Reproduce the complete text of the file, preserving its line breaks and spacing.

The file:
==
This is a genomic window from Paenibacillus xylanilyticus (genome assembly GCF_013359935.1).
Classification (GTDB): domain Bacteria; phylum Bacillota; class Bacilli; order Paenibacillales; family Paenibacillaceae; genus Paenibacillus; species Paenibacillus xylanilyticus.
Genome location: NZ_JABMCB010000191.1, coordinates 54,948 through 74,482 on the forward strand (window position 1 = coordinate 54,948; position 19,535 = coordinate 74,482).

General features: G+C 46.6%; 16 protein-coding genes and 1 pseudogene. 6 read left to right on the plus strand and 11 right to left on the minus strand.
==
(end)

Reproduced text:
This is a genomic window from Paenibacillus xylanilyticus (genome assembly GCF_013359935.1).
Classification (GTDB): domain Bacteria; phylum Bacillota; class Bacilli; order Paenibacillales; family Paenibacillaceae; genus Paenibacillus; species Paenibacillus xylanilyticus.
Genome location: NZ_JABMCB010000191.1, coordinates 54,948 through 74,482 on the forward strand (window position 1 = coordinate 54,948; position 19,535 = coordinate 74,482).

General features: G+C 46.6%; 16 protein-coding genes and 1 pseudogene. 6 read left to right on the plus strand and 11 right to left on the minus strand.